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Wonderful Gluten Free Sandwich Bread

I made this sandwich bread every week for may family almost a year if you can believe it! But over the summer we moved then Lance started school and I just haven’t had time to bake bread every week. Then my grandma saw Udi’s bread online and recommended I try it-so I did and I haven’t gone back. When we first started the diet I tried all the gluten free breads out there and they were no good so always made my own. But now there’s actually a good store bought brand! So if you’re like me with limited time I recommend Udi’s bread, found in the freezer section. Not that I don’t want you to bake my bread recipe (because it is really good), but if you don’t have time this is the bread I recommend. (I have a picture of it on my meatloaf recipe post)
**For a gluten free/dairy free/yeast free/sugar free sandwich bread, replace the sugar with agave nectar, leave out the yeast/water mixture, and add 1 Tbsp. lukewarm water.Β 

adapted from Elana’s bread recipe
5 eggs
1 tsp. apple cider vinegar
1/4 C sugar
1/4 C lukewarm/room temp. water
1 Tbsp. active dry yeast
1 1/3 C arrowroot powder/flour or cornstarch
1 tsp. salt
1 tsp. baking soda
1. Preheat oven to 350 degrees.
2. In a small bowl, mix together the lukewarm water and yeast, set aside. (If the yeast mixture does not get frothy, you need to start over. If the water is too hot it will kill the yeast and if it’s too cold it will not react. If you have a thermometer the proper temp. is 110-115 degrees)
3. In large bowl, mix together the blanched almond flour, arrowroot flour, salt, and baking soda, set aside.
4. In another large bowl, beat the eggs until frothy (a few minutes) then add the cider vinegar and sugar.
5. Stir, by hand, the dry ingredients into the wet. Then, stir in the yeast mixture.
6. Line the bottom of a 9x5in loaf pan with parchment paper. Pour the batter into the loaf pan.
7. Bake 35-40 minutes, or until it is nicely browned and a toothpick inserted into center of loaf comes out clean.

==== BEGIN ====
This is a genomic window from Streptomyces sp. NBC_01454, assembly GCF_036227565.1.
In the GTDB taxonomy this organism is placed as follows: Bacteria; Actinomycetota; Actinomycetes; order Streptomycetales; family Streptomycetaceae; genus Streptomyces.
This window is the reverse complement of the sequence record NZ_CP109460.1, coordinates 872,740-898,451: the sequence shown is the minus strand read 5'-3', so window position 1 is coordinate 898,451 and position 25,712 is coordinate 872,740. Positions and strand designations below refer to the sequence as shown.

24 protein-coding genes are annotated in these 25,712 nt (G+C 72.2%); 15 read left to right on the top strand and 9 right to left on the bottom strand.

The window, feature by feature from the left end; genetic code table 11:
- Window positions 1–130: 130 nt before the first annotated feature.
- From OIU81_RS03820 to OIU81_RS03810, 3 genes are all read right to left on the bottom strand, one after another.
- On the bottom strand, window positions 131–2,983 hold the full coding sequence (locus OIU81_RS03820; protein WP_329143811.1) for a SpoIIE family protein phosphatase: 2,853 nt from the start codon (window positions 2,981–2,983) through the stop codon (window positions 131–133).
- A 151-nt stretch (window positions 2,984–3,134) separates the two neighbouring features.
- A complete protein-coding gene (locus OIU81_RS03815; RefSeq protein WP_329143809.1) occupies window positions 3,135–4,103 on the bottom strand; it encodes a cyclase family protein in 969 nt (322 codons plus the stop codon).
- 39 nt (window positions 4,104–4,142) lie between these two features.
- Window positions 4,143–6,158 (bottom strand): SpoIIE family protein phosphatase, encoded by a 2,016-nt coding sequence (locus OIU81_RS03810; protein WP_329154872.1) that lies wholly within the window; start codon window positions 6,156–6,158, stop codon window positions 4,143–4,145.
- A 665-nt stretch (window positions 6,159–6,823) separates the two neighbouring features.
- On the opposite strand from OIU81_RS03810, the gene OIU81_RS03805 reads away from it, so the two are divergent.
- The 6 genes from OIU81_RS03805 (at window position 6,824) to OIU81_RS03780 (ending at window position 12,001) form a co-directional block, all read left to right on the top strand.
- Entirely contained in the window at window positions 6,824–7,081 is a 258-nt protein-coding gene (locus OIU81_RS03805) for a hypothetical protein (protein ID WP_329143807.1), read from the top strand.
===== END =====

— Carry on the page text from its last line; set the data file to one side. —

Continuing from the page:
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  1. I’ve just been reading through your recipes and am really excited to try some this weekend…but I was wondering – is there are any substitute for the blanched almond flour? I’m really new to GF cooking, but I do know that almond flour is CRAZY expensive here, and I’d love to swap it if I could. Have you ever tried that?

    Thanks so much!! πŸ™‚

  2. Almond flour around here is also crazy expensive, that’s why I order mine in bulk from Honeyvillegrain.com for about $5/lb.–See the My Ingredients tab.
    But to answer your question, no there is no 1:1 substitute for almond flour. Many people use and mix many different flours such as rice flour, millet flour, sorghum flour…the list goes on. I prefer to spend a little bit more on one flour than using many different cheaper ones. Anyways…If you use one of these I’d try reducing the amount of flour by 3/4 C and then adding 1/4 C more flour at a time until your batter reaches a good consistency, or use the same amount of flour and reduce the amount of oil. You have to take into consideration the oil that’s in the almond flour. Does any of this make sense?

  3. Sorry, I meant to say increase the amount of oil/butter.

  4. THIS is the sandwich bread recipe I have been looking for!! I have been struggling with gluten free sandwich bread for YEARS, with nearly all of it unsatisfactory and going into the trash. (I am trying to please a GF 4 year-old who is hugely picky about her bread.) I discovered almond flour but still couldn’t get a decent yeast bread loaf with it. This recipe is the end of that adventure, I need look no further. I made this bread today, it turned out perfectly and tastes terrific. YAY! My kids picked out your vanilla cupcakes and icing as our baking project tomorrow and are very excited. I love that you have paired arrowroot/cornstarch to compliment the almond flour to achieve the texture that I have been looking for in my almond flour baked goods. So glad to have found your blog. THANK YOU!

  5. I just stumbled across your blog. I’m excited to try some of your recipes! I’m wondering, though, with your bread recipe, it is a yeast bread, but you don’t let it rise? Is that not necessary? I appreciate your help! Thanks!! -Lindsay

  6. Lindsay-
    lol! You definitely could let it rise and it would probably be a bit fluffier and lighter. Truth be told, when I was making this recipe every week I never let it rise because it turned out very light and airy without rising due to the 5 eggs and I just never took the time because we were happy with the recipe. I’ll have to make it again and include a rising time to see the difference. However, you’re right… I should have probably let it rise! Thanks πŸ™‚

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